This post was authored by SNA member James A. Caffry, Esq., founder of Caffry Law and the parent of a young adult with a developmental disability. SNA Member since 2007, he practices in the areas of special needs planning and advocacy, as well as estate planning, probate, and trust administration.
On the heels of a child with special needs biggest milestone of becoming an adult at eighteen (18) comes the next and arguably more challenging milestone – life after turning twenty-two (22)*. Last November, SNA member Margaret Graham Esq. discussed challenges and issues to be aware of when your child with special needs turns eighteen. The most significant topics discussed were decision-making, changes in Supplemental Security Income (“SSI”) services eligibility, living arrangement supports, and financial protections. If you have not considered those topics, please look at that article for reference.
Education Services Come to an End
While our previous article touched on being aware of education transition, when turning twenty-two, that transition can be one of the most significant for your child and family. Most states’ public school systems will end their required educational services for individuals with disabilities at age twenty-two. Most school systems will offer transition services for those individuals before they turn twenty-two, but it is imperative that planning starts at least two years or more before those services are needed.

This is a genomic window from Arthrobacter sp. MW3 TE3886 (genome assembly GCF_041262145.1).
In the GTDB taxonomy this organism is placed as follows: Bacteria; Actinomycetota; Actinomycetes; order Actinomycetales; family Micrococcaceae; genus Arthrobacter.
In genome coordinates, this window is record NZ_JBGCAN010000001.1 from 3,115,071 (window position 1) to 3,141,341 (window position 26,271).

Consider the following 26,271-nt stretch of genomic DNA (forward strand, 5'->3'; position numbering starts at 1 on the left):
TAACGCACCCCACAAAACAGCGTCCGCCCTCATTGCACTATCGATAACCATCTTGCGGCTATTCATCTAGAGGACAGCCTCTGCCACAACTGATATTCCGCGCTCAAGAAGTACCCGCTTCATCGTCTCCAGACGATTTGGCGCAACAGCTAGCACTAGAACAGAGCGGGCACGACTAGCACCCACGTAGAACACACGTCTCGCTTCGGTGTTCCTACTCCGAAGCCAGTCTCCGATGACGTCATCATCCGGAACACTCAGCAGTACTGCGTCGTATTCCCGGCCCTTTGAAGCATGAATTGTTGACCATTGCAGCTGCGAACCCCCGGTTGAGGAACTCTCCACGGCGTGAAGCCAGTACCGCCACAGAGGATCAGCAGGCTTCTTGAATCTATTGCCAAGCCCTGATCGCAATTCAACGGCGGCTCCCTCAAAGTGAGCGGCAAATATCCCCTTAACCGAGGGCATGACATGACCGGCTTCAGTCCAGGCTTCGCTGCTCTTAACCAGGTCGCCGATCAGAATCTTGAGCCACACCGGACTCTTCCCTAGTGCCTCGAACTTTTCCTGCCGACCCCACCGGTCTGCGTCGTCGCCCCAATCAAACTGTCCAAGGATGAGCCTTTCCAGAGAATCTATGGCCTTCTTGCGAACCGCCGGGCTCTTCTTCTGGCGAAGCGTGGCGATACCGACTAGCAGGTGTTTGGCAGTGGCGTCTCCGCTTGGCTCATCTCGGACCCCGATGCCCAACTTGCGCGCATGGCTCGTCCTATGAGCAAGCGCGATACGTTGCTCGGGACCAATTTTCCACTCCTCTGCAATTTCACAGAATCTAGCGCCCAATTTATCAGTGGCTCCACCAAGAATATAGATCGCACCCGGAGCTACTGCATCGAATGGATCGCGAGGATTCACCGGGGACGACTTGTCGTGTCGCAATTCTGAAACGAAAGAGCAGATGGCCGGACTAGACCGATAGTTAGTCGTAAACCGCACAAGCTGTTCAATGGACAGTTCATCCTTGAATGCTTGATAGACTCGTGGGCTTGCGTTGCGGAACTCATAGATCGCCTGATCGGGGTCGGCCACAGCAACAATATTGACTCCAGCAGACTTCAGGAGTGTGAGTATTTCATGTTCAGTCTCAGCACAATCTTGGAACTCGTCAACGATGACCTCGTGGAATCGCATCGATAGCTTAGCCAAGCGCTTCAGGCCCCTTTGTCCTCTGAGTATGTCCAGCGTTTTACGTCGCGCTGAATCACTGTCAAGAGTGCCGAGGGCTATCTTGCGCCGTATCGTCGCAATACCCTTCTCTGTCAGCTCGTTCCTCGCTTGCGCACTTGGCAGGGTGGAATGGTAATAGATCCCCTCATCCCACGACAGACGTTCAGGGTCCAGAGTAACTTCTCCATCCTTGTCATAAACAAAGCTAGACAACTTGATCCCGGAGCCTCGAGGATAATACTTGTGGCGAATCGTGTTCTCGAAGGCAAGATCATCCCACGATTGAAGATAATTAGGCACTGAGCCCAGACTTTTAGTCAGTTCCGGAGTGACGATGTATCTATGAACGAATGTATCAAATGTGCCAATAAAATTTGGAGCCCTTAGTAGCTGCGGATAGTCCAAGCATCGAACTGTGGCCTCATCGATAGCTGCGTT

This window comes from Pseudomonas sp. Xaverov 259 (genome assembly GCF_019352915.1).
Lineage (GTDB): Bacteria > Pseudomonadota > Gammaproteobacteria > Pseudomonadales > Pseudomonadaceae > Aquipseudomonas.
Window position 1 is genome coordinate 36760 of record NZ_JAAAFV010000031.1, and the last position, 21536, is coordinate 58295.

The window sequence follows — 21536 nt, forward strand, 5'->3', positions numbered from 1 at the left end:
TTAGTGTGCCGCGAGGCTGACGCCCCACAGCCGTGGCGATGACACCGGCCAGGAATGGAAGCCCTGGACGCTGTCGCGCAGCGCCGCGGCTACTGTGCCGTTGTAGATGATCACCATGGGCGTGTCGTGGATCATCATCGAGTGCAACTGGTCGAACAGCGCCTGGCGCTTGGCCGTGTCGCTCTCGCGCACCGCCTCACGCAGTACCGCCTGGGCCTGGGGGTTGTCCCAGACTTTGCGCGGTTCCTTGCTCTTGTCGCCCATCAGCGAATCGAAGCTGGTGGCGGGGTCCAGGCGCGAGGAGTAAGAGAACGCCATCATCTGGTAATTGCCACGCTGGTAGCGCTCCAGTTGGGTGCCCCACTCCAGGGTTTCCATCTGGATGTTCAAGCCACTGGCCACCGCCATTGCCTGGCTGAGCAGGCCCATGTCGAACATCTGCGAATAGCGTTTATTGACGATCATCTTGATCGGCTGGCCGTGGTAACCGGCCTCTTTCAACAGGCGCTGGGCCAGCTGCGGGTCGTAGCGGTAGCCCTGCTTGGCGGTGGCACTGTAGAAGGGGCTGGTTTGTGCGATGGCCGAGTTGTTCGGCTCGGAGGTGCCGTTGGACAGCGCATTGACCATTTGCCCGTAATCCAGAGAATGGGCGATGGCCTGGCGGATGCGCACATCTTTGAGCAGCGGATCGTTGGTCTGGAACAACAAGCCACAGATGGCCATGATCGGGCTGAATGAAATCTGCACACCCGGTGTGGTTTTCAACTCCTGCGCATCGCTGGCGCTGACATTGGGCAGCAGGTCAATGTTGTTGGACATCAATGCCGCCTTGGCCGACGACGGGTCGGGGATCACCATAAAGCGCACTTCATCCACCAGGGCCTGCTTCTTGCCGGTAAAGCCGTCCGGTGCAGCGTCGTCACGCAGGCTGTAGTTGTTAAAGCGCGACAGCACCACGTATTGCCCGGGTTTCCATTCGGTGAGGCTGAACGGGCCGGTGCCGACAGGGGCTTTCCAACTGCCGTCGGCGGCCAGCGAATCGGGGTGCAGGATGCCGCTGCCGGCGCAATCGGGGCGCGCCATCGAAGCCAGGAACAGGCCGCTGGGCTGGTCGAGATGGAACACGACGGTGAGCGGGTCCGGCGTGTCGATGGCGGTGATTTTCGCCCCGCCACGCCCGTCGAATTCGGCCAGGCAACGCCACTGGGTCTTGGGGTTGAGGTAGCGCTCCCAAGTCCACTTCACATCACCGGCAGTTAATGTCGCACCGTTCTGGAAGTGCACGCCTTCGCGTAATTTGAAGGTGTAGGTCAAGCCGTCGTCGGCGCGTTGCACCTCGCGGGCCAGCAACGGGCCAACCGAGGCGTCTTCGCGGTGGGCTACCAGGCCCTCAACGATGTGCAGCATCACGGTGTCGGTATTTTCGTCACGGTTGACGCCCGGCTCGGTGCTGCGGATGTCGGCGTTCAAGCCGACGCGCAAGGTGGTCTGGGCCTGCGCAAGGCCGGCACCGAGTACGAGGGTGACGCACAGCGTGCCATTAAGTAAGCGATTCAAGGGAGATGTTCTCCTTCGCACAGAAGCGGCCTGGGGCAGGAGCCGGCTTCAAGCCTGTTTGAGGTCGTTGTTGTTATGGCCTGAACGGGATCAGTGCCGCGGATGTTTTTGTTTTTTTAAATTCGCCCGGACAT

Parents need to be aware that a student who is currently receiving services through an Individualized Education Program (IEP) is not automatically eligible for continued adult services when they turn twenty-two (22). In most states, there will be significantly different eligibility requirements for adult services than for special education services. Likewise, having a disability to such a degree that a person is eligible for SSI at age 18 is not a guarantee that the person will also be eligible for adult services. The same is true for young adults under guardianship, meaning establishing guardianship at 18 is not a guarantee that adult services will be available at 22.